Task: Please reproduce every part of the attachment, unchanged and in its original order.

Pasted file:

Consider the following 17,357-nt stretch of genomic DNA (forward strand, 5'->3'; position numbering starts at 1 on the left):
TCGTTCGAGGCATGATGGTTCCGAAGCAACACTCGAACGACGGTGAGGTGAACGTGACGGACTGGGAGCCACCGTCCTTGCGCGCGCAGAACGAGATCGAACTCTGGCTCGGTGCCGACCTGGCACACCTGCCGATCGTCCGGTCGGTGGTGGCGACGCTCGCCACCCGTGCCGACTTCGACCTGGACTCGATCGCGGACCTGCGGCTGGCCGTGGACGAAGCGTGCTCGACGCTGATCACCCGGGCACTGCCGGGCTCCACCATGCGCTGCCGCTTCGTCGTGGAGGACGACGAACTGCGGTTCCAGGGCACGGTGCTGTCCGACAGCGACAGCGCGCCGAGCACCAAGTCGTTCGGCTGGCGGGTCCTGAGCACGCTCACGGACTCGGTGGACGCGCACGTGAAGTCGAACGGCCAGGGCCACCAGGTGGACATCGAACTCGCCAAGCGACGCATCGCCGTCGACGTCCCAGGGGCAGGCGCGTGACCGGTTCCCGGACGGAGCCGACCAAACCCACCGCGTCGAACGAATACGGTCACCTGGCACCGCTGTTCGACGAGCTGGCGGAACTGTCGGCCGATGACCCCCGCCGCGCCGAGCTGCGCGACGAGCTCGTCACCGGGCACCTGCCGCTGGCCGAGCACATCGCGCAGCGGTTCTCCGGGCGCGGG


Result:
Consider the following 17,357-nt stretch of genomic DNA (forward strand, 5'->3'; position numbering starts at 1 on the left):
TCGTTCGAGGCATGATGGTTCCGAAGCAACACTCGAACGACGGTGAGGTGAACGTGACGGACTGGGAGCCACCGTCCTTGCGCGCGCAGAACGAGATCGAACTCTGGCTCGGTGCCGACCTGGCACACCTGCCGATCGTCCGGTCGGTGGTGGCGACGCTCGCCACCCGTGCCGACTTCGACCTGGACTCGATCGCGGACCTGCGGCTGGCCGTGGACGAAGCGTGCTCGACGCTGATCACCCGGGCACTGCCGGGCTCCACCATGCGCTGCCGCTTCGTCGTGGAGGACGACGAACTGCGGTTCCAGGGCACGGTGCTGTCCGACAGCGACAGCGCGCCGAGCACCAAGTCGTTCGGCTGGCGGGTCCTGAGCACGCTCACGGACTCGGTGGACGCGCACGTGAAGTCGAACGGCCAGGGCCACCAGGTGGACATCGAACTCGCCAAGCGACGCATCGCCGTCGACGTCCCAGGGGCAGGCGCGTGACCGGTTCCCGGACGGAGCCGACCAAACCCACCGCGTCGAACGAATACGGTCACCTGGCACCGCTGTTCGACGAGCTGGCGGAACTGTCGGCCGATGACCCCCGCCGCGCCGAGCTGCGCGACGAGCTCGTCACCGGGCACCTGCCGCTGGCCGAGCACATCGCGCAGCGGTTCTCCGGGCGCGGG